May 6, 2022

Discord's REST API, An Introduction With Examples

developer tools

Discord offers plenty of ways for developers to build and integrate custom services into the platform. For example, Discord allows users to integrate bots into their servers, which can be done using the Discord API.

Does Discord have a REST API? The short answer is "yes." In addition to making bots, the Discord API supports REST. Thanks to the Discord REST API, you can build beyond just bots that run with your Discord server in the app. For example, you can use the Discord REST API to authenticate users with your external web or mobile apps.

In this post, you'll learn how to get started with the Discord REST API and see some examples of practical things you can do using the API.

Before we continue, let's take a closer look at what the REST API and Discord API are.

What Is a REST API?

REST is the acronym for Representational State Transfer, and a REST API or RESTful API is a programmable interface that conforms to the REST architectural style. REST APIs are very common in web applications. For example, the front end of a web app can read data from the back end, or an external service can request data via RESTful APIs.

What Is the Discord API?

The Discord API is a set of tools that enables developers to build bots or extend the functionality of their app using data and services exposed by Discord. In other words, the Discord API provides a programmable interface for developers to interact with Discord. REST is one of the ways your applications can interaction with the Discord API.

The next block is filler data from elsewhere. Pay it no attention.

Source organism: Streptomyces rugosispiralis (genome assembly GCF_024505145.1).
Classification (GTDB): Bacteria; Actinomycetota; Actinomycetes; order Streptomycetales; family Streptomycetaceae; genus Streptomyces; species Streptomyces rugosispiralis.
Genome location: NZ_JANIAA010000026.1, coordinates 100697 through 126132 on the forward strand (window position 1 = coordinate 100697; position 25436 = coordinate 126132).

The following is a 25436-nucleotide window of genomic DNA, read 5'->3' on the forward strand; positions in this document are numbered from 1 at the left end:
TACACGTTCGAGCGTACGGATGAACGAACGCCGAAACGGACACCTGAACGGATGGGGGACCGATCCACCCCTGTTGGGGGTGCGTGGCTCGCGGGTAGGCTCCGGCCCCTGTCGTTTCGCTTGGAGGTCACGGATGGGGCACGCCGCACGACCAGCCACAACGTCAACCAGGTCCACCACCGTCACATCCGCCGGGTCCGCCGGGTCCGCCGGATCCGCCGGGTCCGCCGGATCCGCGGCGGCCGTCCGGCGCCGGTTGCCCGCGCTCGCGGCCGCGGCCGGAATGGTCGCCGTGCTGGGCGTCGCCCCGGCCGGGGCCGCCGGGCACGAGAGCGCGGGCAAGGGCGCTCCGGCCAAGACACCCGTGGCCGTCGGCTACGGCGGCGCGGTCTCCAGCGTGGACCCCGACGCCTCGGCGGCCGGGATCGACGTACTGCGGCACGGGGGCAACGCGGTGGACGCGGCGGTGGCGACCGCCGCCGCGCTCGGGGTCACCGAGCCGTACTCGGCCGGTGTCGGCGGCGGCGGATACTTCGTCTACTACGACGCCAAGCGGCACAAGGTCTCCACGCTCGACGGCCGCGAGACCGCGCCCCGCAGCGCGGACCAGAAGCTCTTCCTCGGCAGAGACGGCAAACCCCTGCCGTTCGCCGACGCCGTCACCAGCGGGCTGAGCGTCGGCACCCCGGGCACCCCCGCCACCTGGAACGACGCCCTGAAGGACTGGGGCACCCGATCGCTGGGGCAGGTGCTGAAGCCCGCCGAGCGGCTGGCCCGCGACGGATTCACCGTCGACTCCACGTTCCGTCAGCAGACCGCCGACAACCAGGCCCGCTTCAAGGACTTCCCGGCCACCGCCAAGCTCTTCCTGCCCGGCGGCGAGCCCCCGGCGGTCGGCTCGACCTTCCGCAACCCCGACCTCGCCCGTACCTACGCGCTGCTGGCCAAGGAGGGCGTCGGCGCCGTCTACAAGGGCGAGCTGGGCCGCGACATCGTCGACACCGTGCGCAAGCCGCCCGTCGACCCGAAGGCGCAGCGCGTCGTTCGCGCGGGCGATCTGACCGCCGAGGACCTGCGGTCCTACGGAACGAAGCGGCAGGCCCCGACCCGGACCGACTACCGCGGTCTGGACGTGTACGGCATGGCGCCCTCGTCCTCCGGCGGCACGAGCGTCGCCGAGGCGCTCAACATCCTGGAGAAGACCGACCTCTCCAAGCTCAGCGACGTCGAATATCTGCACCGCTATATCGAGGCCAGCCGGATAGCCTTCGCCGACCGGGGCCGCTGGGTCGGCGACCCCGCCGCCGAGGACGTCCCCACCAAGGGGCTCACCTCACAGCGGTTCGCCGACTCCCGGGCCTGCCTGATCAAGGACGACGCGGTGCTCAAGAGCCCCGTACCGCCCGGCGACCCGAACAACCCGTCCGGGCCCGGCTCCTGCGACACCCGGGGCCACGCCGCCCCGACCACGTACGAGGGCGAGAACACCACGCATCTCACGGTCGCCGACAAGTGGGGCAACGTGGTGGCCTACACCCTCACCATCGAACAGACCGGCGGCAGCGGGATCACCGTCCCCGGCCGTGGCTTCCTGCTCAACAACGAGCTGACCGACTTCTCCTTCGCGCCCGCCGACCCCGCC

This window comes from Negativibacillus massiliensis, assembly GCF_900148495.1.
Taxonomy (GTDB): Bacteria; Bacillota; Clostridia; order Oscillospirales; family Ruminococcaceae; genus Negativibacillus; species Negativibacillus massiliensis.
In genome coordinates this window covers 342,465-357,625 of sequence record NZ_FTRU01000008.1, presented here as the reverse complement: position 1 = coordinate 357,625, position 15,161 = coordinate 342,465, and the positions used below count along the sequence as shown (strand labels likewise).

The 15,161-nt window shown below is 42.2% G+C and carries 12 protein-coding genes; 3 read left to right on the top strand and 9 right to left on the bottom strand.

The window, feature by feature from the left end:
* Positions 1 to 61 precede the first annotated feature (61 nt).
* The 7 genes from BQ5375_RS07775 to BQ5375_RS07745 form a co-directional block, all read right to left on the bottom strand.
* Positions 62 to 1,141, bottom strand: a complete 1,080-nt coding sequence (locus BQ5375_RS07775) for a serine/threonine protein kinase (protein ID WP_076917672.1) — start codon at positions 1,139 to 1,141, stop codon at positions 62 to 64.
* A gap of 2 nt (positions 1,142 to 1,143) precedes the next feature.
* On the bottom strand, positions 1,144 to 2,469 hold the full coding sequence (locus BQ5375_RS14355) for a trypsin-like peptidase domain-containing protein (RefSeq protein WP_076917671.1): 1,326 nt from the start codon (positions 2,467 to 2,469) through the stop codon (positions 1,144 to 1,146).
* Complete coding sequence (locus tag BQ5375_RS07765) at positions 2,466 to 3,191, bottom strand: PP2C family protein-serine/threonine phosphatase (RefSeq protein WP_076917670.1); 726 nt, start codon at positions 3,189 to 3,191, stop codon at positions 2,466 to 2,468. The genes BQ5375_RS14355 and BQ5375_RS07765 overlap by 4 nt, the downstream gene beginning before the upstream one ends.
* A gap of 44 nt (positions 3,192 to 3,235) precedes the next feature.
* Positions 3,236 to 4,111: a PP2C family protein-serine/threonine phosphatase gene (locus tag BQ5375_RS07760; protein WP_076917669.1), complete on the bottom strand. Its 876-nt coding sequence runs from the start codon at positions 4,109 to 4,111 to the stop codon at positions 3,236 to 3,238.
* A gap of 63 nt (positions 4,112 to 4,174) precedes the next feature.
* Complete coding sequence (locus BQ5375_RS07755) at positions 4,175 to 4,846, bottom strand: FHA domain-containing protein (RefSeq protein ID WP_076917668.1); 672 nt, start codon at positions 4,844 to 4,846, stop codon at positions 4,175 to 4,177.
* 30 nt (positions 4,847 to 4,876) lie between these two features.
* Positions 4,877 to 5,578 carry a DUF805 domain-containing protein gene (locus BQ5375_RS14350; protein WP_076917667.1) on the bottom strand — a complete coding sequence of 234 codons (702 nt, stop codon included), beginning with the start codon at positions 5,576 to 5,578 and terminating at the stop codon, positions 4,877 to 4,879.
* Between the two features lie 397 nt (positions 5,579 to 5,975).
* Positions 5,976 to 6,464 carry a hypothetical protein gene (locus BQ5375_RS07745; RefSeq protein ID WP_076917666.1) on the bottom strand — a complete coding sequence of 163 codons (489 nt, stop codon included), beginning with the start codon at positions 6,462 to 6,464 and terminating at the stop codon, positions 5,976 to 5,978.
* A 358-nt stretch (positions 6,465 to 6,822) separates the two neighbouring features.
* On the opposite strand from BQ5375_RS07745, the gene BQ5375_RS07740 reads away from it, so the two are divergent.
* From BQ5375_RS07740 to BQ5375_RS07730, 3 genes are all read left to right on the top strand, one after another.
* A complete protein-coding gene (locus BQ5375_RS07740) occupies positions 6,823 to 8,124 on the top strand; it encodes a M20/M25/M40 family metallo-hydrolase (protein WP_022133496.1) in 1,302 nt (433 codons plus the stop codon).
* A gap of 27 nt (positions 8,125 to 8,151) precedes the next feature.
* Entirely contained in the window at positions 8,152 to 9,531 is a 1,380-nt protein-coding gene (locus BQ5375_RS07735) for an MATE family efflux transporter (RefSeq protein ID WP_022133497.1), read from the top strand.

With Discord's REST API, it's possible for developers to fetch users' data, like their names and profile photos, by making HTTP calls to a specific endpoint. The developer can then use the data in an external app or in a Discord application.

The Discord API is a set of tools that enables developers to build bots or extend the functionality of their app using data and services exposed by Discord.

How to Set Up the Discord REST API

To further explain Discord's REST API, let's walk through the setup process. In addition, we'll look at some examples of how we can use the API.


In order to follow along better, you should have the following:

  • A Discord server
  • Postman
  • Basic knowledge of programming and HTTP requests

Step 1: Set Up a New App

Using the Discord API requires a developer profile and a Discord app under the profile. In this step, we'll learn how to set one up. It's free and easy to set up. If you already have an app and wish to use it, you can skip this step.

Also, make sure you create a Discord server to associate with your app.